In many ways, the pub is the same. We drift down at our usual time, about 9:45, this time with daughter and boyfriend. We walk past the carpark at the back of the pub and there are people outside in the seating area, chatting – just as they always have done because smokers cant be inside. Because of the last eighteen months’ worth of difficulty, more people have become accustomed to siting in the fresh air, away from others. We go in the door at the nearest end, the door on the corner and greet friends sitting in the first bar with a wave and a shouted greeting. This is the end we always used to sit, for no reason other than it was the nearest to the door we entered by.
We sauntered through to the middle bar between what I guess used to be the lounge and the public – we call it the crossbenches. This is a parliamentary term we have adopted to describe this bar – as defined by Merriam Webster in Parliament it is: one of the benches in the House of Lords of the British parliament which is set at right angles to other benches and on which neutral or independent members sit. We sat there with our beer adjacent to Terry, not one of the two T’s, but a T all the same. We had the usual rambling sort of a conversation, coal mines, George Best, the pub band of yesteryear, Celtic Shambles – Celtic because of the music they played, Shambles, the manner in which they played it whisky, the usual!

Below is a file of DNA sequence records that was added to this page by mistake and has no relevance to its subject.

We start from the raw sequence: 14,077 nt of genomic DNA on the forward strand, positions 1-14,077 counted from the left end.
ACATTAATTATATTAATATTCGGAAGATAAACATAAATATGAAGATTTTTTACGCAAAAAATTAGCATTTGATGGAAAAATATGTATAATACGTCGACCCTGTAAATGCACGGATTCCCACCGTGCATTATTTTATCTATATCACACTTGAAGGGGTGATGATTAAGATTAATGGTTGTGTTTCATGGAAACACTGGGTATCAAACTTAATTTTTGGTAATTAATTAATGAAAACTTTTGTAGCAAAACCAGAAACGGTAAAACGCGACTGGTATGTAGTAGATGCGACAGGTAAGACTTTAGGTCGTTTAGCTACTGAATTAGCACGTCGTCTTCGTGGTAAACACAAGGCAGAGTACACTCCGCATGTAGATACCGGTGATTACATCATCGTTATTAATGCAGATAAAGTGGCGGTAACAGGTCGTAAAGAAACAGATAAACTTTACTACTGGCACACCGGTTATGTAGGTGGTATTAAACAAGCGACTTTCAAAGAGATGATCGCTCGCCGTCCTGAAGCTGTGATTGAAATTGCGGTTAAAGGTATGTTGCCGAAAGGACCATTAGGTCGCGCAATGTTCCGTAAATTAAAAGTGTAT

Through in the ‘public’ there were various people, some of who we knew, and they were louder and definitely having fun! Shouted conversations, loud singing along with the juke box, some random dancing by one very tall and very drunk individual, a lot of conversation at a volume which suggested many were hard of hearing, and a lot of laughter. All signs of folk having a good time in the pub.
We sat and had the usual chat, we enjoyed our Otter, and as time was called, we drained our glasses, said night night to all, and headed for home.